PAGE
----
Almost all the Arab refugees who had taken up 40 rooms this week at the Sheraton Hotel outside Baltimore-Washington International Airport have been dispersed to the temporary hospitality of friends and relatives in this country. But a few remain -- some saying they never would have left Kuwait if they had known how uncertain the transition here would be.
After federal loans paying for four nights at the Sheraton ran out yesterday, a few families were left sitting in the lobby unsure where they would spend the night. Later in the day, the hotel offered to put them up for another night, regardless of their ability to pay. And Sarah's House, a homeless shelter at Fort Meade, took in three others.
The refugees were part of a contingent of 614 people escaping Kuwait since the Iraqi invasion of Aug 2. They came to BWI aboard three different flights, the last two arriving last Saturday and Sunday. Many of those taking temporary shelter at the Sheraton were Palestinians with Jordanian passports who had prospered in Kuwait in a variety of professional careers. They had qualified for entry to the United States by virtue of having children born here during previous visits.
An accountant who had come with his wife and four children said yesterday that he and others had left their homes, money and careers behind in Kuwait on the strength of promises from the U.S. Embassy that they would be granted permanent residency status, housing, and a chance to find work in America. What they got upon arriving last weekend, however, were six-month residency permits, federal loans for travel, four nights at the Sheraton and great uncertainty about where to go from there.
"If I had known of this uncertainly I would not have come," said the man, who like many of the others at the Sheraton withheld his name. "I would die over there rather than live in this uncertainty. I don't want to beg you."
A spokesman for the Kuwait Task Force at the State Department in Washington said that communication with the embassy in Kuwait was limited and that the staff there may not have been able to provide precise details to people who were inquiring about flights to America. "If there was any misunderstanding, it's regrettable," the spokesman said, "but it's understandable given the stress our embassy was under."
Earlier this week, the refugees rejected the state's plan to move them to the New Windsor Service Center, a refugee resettlement facility run by the Church of the Brethren in Carroll County. The state had received a $120,492 federal grant for a 90-day contract with the center.
But the refugees said that the dormitory-style housing there was unsuitable for families and that the site was too remote for their search for work and a new life in this country. The subsequent offer to stay at Sarah's House was more appealing to some of them because it would give them the privacy of living in individual apartments.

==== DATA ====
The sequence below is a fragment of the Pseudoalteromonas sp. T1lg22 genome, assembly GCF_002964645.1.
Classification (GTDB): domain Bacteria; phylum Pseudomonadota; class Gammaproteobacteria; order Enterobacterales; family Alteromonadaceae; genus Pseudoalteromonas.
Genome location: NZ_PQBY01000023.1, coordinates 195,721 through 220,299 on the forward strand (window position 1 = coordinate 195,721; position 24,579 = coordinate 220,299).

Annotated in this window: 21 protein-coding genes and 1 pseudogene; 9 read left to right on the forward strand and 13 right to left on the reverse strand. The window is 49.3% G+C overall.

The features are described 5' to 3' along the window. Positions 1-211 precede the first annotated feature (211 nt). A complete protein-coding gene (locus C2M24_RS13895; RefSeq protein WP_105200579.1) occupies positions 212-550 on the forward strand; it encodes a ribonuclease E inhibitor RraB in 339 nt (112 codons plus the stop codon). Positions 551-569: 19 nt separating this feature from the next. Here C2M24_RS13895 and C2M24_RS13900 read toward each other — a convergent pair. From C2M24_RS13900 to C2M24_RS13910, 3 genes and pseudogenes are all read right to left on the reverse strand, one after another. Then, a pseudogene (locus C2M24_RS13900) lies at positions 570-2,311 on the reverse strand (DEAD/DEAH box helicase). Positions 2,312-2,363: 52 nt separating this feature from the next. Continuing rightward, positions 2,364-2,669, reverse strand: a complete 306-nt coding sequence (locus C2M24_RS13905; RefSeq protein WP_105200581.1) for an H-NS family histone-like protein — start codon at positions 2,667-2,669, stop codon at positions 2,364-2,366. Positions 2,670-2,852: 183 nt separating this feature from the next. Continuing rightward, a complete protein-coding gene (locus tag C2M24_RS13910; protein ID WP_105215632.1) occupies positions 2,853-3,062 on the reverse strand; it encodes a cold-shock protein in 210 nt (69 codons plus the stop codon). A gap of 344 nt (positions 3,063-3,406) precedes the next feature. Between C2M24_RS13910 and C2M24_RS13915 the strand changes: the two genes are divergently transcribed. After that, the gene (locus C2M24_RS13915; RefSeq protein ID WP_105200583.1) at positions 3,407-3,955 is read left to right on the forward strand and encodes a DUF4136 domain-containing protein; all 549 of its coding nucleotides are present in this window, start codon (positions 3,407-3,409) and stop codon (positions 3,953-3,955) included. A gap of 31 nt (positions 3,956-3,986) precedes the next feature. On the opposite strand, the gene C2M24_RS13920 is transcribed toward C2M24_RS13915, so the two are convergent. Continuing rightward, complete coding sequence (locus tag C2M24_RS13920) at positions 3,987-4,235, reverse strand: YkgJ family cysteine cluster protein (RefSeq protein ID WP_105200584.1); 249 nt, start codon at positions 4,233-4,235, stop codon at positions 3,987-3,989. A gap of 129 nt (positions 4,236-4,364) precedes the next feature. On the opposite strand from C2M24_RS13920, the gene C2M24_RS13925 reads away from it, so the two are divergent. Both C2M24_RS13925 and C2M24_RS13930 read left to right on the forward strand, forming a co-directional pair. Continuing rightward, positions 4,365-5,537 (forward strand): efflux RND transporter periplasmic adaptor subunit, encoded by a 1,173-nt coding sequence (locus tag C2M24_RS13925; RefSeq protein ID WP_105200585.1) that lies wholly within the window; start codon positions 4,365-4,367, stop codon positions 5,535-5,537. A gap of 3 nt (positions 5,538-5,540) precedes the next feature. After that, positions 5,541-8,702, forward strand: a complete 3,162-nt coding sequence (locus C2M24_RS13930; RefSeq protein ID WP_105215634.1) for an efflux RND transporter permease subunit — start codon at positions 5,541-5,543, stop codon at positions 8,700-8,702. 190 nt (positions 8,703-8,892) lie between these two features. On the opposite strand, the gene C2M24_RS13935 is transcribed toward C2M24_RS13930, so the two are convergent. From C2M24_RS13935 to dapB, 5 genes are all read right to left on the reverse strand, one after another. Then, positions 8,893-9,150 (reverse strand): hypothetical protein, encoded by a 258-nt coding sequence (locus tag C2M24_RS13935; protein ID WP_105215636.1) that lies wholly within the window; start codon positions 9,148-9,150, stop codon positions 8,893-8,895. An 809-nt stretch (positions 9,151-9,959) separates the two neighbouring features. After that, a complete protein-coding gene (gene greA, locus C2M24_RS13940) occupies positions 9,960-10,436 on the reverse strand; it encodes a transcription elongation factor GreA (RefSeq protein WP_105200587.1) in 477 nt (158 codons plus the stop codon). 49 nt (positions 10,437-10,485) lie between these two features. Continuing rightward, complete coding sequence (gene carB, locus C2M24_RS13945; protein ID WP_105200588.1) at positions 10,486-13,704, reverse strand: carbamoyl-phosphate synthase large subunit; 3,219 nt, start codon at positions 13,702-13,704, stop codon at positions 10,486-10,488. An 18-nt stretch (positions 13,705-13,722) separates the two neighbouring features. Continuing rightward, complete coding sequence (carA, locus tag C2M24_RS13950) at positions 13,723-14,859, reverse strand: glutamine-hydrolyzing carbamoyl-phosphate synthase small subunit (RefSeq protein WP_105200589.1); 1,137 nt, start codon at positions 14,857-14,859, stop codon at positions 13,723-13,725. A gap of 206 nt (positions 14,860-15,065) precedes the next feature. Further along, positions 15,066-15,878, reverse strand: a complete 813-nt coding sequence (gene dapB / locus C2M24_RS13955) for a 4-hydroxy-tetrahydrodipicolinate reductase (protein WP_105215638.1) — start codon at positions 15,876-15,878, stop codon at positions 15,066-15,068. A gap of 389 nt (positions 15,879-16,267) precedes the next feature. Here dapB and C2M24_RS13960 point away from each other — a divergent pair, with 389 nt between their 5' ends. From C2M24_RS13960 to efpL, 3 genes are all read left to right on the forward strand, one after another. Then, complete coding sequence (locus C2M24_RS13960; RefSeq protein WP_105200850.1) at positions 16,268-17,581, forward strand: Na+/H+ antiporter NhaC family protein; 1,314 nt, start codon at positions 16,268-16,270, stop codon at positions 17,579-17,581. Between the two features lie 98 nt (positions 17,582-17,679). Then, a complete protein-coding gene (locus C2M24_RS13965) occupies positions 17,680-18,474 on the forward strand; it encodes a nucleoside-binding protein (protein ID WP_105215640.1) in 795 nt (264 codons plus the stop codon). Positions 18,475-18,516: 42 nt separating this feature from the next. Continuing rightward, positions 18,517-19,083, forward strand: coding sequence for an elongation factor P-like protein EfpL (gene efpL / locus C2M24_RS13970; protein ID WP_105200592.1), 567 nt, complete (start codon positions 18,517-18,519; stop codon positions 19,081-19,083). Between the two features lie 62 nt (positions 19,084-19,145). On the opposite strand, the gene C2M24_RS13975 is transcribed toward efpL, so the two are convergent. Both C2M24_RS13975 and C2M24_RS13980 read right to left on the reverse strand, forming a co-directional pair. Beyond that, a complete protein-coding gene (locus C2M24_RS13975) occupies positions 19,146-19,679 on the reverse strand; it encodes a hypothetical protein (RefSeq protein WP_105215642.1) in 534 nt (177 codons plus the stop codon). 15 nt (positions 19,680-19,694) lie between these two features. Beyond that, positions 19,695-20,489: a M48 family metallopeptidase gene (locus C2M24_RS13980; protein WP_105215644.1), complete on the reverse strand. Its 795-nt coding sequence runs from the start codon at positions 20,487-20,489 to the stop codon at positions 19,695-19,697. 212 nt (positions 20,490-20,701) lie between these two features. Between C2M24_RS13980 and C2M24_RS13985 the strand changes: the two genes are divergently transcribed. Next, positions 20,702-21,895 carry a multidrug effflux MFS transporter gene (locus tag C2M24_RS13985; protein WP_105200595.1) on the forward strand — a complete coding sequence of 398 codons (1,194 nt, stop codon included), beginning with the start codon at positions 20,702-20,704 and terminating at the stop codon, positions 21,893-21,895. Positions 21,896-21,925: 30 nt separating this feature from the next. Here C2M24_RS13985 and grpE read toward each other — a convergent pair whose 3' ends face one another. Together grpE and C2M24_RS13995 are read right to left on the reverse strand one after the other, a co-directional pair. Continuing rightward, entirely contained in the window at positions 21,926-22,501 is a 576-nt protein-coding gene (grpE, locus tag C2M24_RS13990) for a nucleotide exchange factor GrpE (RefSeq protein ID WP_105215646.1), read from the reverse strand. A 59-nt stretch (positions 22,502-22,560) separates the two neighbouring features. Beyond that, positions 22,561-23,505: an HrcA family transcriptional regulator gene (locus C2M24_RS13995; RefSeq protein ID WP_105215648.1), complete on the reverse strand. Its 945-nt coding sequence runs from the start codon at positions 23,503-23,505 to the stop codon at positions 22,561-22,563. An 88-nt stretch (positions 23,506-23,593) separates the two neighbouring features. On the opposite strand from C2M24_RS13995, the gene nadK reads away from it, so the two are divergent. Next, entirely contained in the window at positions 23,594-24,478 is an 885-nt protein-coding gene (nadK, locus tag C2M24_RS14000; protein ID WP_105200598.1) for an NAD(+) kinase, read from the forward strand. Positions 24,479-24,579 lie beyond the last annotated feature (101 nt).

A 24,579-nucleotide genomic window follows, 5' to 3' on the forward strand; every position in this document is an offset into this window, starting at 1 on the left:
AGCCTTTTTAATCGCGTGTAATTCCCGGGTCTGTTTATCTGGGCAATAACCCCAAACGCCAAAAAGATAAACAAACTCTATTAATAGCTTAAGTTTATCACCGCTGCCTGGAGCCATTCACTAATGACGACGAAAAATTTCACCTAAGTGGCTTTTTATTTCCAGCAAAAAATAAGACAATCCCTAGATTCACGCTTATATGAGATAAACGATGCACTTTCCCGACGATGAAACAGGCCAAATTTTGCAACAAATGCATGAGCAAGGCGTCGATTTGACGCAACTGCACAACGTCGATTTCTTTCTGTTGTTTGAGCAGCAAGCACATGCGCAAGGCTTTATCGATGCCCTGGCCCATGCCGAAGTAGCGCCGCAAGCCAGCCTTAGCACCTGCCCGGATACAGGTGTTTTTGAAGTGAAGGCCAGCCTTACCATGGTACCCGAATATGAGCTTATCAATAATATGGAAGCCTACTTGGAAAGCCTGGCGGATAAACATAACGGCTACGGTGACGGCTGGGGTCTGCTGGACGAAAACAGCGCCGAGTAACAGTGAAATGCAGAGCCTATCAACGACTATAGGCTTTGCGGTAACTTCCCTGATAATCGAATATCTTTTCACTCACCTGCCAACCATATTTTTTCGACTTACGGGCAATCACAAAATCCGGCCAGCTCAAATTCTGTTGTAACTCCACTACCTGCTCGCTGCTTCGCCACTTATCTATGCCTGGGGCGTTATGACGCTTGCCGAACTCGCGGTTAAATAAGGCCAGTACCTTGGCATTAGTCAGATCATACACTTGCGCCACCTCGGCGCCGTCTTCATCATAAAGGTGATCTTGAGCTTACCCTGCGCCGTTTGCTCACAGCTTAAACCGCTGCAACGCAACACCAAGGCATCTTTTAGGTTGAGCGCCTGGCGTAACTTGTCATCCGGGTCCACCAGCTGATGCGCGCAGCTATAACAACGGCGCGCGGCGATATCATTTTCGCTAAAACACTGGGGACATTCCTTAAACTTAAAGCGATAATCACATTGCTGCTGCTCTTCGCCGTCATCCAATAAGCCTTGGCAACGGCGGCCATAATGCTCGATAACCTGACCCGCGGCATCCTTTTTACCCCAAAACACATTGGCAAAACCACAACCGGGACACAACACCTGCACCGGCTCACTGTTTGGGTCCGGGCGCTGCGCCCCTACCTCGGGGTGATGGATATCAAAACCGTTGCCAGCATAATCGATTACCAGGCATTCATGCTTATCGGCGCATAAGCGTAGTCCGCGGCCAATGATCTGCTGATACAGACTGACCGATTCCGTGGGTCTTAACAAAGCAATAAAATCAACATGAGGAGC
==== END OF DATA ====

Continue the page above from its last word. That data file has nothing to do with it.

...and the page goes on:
Clarence Brown, a spokesman for the state Department of Human Resources, which administered the federal grant, said that with no takers at the New Windsor facility, the state will return the money to the federal government. The refugees "have pretty much made the decision they're on their own," he said.
Realizing that, several managed yesterday to find friends or relatives who would take them in.
One couple, Hasan and Aida, said a friend in McLean, Va., had promised to put them up for a few days in her two-room apartment.
Hasan, 40, a university math professor, hoped to find work teaching at a local college, possibly by the beginning of the next academic term in January. If not, he couldn't say what the family would do. "We think of tomorrow," he said. "We can't think of three months."
Alsiro Wael, 28, a civil engineer, had been planning to move with his son to Cleveland, where a friend had told him over the telephone, "come over and we'll see." The invitation sounded too tenuous, so he decided yesterday to stick with the remaining families. He and his son moved to Sarah's House later in the day.
Wael said that soon his wife and brother would be leaving the Philippines, where they had been attending a university, to join him somewhere in the United States. "I was supporting them," Wael said. "Now it's very hard."
Many of the refugees who had stayed at the Sheraton planned to keep in touch, advising each other through a telephone network of their experiences as they fan out across the country. One man identifying himself as Nader said he got a call yesterday from a refugee who had just flown from BWI to San Francisco, only find that the local social service agencies were unable to provide transitional aid. So Nader told him to call another refugee who had qualified for a rent subsidy and food stamps in Napa, Calif.
Another man who had worked in sales for the Kuwaiti national airline, met several sales executives from different airlines meeting this week at the Sheraton. A sales training supervisor with USAir told him, "Whenever you get settled, give me a call."
The man said he would do that, but first he had to settle his family into Sarah's House.
He said he has friends in this country, people who used to put his family up when they took vacations here. "But it's all different now."